Professor Told Students To Do This To Family Who Watch Fox News "When They're Not Looking"

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October 31, 2018

When we were in school, things seemed more straightforward. Didn't they? English, Math, History, Science, Health, and PE. Our teachers stayed within their lines of teaching, and we turned out alright.

But today, some teachers are coloring outside those lines, creeping into the homes of differentiating viewpoints and causing quite the ruckus.

A North Carolina State University professor has caught a lot of attention by his students and their parents after she suggested they "block Fox News" from their family members, among other suggestions. 

https://twitter.com/barbambini/status/1057406093876441088

“When they’re not looking, set the parental controls on the TVs of your family members to block Fox News,” the handout read. “Fox News spreads bigotry and hatred.”

https://twitter.com/Cameron_Vinson/status/1056948546241548288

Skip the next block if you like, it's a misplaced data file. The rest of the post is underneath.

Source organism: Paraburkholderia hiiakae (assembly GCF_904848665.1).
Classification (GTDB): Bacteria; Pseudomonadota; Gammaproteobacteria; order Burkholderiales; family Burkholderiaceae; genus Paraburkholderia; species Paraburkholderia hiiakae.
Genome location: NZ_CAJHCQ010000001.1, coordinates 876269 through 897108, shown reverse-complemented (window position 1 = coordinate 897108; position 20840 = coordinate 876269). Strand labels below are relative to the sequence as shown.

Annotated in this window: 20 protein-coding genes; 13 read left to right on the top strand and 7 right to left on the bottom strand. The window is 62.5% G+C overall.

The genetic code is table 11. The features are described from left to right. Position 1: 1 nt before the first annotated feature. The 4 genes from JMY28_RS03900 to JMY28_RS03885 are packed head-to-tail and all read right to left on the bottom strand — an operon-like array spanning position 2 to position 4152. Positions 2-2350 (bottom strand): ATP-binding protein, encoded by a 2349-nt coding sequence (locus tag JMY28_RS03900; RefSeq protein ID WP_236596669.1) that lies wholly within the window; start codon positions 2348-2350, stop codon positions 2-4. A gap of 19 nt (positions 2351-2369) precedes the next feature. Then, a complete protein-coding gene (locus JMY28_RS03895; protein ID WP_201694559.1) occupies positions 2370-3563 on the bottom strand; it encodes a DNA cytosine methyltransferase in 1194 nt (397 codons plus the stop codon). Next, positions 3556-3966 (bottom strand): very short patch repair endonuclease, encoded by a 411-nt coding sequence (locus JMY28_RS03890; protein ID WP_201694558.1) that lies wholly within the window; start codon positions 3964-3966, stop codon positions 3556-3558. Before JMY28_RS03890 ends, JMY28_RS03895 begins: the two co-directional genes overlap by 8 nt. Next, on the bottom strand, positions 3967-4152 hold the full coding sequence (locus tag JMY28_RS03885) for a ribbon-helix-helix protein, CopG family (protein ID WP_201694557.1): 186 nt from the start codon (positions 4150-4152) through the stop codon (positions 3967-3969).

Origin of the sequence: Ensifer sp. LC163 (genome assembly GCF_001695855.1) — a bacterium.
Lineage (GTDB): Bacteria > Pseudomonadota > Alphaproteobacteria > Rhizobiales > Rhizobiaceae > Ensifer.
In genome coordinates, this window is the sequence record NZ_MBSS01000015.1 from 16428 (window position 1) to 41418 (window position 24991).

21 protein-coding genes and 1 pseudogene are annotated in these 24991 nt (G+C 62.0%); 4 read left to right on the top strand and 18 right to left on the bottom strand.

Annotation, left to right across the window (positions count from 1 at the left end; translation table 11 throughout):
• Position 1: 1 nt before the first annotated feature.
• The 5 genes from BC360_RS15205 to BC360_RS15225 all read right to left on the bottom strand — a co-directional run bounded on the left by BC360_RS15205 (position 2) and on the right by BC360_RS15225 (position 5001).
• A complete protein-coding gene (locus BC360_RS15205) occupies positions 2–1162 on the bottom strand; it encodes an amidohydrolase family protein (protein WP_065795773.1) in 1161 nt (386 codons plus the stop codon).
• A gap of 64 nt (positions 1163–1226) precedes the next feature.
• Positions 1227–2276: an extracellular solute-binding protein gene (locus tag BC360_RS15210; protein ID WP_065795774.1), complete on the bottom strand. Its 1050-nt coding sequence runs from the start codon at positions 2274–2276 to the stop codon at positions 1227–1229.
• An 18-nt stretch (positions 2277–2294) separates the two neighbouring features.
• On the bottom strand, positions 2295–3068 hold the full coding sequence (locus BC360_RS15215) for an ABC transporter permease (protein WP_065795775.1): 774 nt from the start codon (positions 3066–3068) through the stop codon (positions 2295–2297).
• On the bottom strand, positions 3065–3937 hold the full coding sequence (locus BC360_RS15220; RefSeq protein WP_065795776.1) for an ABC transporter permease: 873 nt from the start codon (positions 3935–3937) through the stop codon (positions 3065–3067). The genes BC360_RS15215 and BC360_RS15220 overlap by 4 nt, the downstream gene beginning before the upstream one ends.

A picture of the handout was posted to Twitter by @Cameron_Vinson, who said that his friend was the one who received the packet from his sociology professor.

“This was handed out by my friends sociology professor at NC State hahahahah my favorite is ‘block Fox News from your parents TV when they’re not looking,'” Cameron tweeted.

As of today, the tweet has been retweeted over 2,200 times with over 3,400 likes and nearly 1,000 comments.

Political commentator and chairman for Trump Students, Ryan Fournier, had reshared the post, according to "The Daily Caller." From there, the post had been retweeted more than 5,700 times with over 6,600 likes.

"Michaela DeSoucey, a Professor at North Carolina State University handed this paper out to her students, telling them to block Fox News and follow liberal commentators to name a few," Fournier tweeted.

"This is a public, tax-payer funded university. Liberal indoctrination is real and it must end!" he continued.

https://twitter.com/RyanAFournier/status/1057070445705486337

Bethany Blankley, who works for "The Hayride," wrote an email to DeSoucey asking about her decision for handing out the paper.

Below is the response from the university:

"Upon reflection, Dr. DeSoucey has realized she erred in crossing the line between educating and advocating. She has apologized, we have accepted her apology, and we consider this matter closed.

Sincerely,
Jeffery P. Braden, PhD
Professor of Psychology
Dean, College of Humanities and Social Sciences"

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